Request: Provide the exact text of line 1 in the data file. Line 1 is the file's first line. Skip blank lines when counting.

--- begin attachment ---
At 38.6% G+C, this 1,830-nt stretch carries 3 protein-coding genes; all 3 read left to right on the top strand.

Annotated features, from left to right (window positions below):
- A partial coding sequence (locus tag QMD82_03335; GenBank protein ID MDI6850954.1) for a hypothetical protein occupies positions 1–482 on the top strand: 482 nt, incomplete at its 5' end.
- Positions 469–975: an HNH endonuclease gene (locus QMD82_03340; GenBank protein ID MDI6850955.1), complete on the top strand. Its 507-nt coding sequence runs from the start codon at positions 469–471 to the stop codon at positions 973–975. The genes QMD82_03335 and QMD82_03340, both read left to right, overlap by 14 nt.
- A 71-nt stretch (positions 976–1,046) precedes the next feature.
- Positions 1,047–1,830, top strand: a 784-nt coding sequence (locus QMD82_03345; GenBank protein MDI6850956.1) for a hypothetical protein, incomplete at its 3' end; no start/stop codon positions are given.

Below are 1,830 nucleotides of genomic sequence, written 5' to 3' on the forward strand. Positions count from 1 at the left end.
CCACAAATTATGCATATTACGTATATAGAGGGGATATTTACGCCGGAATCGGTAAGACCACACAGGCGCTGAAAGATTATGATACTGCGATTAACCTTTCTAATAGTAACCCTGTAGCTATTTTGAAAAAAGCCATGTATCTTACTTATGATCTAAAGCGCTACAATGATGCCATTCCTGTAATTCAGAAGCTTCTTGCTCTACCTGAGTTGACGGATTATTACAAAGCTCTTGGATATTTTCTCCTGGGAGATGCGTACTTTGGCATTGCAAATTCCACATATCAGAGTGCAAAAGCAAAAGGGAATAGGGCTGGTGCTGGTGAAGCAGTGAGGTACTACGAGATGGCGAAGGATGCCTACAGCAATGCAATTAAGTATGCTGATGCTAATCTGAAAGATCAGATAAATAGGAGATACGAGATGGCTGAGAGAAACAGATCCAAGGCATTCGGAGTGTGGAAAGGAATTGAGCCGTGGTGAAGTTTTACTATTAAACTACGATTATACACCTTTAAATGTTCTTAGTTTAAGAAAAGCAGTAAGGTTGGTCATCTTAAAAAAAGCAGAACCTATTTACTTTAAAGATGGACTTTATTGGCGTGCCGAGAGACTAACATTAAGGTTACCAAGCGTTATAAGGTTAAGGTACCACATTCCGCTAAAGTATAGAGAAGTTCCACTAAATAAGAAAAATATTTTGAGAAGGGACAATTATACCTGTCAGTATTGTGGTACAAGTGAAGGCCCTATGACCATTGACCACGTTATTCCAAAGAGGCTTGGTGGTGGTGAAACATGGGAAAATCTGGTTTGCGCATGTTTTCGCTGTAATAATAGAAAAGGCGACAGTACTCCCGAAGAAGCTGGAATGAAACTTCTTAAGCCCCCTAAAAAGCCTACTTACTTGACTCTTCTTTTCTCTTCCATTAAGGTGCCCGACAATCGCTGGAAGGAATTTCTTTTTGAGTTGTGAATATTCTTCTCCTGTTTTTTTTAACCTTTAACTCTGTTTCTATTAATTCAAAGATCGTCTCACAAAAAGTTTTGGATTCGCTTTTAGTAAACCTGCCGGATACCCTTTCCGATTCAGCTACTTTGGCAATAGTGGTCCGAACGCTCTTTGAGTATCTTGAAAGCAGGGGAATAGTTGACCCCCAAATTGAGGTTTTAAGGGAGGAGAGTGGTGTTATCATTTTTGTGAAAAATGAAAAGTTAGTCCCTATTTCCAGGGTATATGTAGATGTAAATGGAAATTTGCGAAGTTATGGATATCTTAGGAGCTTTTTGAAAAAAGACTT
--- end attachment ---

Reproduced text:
At 38.6% G+C, this 1,830-nt stretch carries 3 protein-coding genes; all 3 read left to right on the top strand.